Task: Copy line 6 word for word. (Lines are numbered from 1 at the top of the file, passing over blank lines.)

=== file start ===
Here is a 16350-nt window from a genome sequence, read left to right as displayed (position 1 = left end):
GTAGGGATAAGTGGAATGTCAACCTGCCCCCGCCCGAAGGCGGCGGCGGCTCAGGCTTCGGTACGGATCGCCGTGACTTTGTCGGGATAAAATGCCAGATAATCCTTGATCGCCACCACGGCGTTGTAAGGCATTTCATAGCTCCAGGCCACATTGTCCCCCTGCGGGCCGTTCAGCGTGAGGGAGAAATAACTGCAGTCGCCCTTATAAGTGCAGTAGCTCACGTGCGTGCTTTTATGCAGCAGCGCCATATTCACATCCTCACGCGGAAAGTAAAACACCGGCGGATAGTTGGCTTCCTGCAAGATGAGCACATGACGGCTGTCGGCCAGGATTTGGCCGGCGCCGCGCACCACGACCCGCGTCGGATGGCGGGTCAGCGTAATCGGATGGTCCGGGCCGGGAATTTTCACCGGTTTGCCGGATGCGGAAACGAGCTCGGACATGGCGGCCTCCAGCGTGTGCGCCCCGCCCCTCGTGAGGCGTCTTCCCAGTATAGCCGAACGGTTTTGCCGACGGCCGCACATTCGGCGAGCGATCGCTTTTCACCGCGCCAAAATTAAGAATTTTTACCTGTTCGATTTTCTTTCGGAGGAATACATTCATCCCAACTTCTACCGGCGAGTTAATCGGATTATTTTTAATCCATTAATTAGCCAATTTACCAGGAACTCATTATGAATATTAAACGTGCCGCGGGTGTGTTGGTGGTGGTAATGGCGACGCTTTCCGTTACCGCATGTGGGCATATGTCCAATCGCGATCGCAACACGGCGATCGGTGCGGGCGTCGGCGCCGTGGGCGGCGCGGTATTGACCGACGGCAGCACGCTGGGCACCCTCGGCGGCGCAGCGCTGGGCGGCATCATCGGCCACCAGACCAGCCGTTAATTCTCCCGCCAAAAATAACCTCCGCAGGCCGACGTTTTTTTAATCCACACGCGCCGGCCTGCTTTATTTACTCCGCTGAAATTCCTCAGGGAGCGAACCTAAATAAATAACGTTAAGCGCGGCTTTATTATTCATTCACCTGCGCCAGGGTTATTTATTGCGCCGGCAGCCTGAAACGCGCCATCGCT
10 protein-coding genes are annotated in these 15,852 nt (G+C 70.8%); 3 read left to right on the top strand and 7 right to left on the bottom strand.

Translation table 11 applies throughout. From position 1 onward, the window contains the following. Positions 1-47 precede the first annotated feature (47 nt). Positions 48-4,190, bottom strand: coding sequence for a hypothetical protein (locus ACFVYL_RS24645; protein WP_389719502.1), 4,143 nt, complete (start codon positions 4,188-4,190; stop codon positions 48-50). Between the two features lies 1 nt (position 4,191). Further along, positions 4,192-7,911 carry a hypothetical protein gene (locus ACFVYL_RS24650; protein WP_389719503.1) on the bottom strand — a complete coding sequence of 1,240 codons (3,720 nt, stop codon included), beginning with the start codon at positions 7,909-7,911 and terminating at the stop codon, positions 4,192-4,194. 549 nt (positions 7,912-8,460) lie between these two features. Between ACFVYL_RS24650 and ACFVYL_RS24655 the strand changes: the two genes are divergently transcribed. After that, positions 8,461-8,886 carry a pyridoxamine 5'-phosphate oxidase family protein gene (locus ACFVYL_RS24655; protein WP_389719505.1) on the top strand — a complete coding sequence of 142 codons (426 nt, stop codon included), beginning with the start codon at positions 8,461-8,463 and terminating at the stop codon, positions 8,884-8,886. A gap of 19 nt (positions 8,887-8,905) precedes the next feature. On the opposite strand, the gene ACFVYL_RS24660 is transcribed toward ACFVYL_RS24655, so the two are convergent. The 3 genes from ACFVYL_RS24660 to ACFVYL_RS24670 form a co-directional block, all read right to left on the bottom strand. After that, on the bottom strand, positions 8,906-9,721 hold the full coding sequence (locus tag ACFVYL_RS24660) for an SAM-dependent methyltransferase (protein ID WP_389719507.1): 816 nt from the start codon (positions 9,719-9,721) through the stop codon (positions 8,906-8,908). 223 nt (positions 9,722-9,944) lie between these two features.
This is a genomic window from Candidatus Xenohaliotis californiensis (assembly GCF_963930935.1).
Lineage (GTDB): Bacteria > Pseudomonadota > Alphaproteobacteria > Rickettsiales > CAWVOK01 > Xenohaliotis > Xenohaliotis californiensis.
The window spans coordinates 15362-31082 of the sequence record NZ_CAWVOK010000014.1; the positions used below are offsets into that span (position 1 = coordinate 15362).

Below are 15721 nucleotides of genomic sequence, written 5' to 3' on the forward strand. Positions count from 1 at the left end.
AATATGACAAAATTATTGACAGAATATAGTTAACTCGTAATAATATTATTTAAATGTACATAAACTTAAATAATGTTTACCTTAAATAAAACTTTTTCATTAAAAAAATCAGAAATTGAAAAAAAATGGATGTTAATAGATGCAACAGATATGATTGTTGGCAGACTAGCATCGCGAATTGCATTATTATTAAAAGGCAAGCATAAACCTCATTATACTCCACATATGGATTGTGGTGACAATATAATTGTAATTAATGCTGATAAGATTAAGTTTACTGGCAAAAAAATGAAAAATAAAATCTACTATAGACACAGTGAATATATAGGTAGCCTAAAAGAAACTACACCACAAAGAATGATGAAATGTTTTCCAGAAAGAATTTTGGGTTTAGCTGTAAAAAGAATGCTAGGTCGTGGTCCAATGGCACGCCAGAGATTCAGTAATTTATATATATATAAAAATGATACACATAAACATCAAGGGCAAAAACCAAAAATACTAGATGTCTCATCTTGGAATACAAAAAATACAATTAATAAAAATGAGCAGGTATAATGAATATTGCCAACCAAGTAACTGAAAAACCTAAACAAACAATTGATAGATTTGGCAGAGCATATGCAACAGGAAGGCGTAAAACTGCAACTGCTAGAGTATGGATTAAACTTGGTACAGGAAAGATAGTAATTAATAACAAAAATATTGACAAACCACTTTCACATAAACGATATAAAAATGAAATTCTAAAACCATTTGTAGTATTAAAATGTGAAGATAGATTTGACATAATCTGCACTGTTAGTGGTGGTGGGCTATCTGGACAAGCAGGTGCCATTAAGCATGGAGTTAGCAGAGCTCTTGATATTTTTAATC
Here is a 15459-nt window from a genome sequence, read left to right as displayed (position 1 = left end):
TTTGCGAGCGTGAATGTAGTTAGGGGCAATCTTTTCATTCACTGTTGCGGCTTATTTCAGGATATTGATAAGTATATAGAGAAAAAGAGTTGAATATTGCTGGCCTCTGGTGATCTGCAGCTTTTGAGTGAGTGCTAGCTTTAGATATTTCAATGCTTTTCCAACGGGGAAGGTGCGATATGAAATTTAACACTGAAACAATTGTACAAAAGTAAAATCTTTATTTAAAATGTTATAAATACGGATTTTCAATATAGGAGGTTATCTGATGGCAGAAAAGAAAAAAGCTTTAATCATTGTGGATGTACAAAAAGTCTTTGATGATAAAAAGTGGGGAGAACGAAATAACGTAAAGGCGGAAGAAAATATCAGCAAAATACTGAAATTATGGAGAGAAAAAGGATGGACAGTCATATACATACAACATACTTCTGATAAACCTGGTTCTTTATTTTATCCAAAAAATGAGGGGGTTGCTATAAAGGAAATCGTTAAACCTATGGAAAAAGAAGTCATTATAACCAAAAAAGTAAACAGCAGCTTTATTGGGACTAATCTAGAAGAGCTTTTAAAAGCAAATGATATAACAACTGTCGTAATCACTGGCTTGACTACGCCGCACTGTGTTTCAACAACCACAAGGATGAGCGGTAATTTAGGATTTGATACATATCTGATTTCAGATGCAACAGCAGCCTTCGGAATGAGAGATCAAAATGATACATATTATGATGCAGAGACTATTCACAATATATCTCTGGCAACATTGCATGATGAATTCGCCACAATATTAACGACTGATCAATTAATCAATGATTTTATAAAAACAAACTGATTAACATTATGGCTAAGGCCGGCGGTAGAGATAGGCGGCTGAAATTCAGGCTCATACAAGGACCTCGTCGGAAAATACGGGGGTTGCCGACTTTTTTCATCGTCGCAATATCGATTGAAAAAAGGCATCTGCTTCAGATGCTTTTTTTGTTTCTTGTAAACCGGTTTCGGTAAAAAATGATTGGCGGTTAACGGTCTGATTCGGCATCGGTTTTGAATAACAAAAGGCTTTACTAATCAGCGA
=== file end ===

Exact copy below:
Lineage (GTDB): Bacteria > Pseudomonadota > Alphaproteobacteria > Rickettsiales > CAWVOK01 > Xenohaliotis > Xenohaliotis californiensis.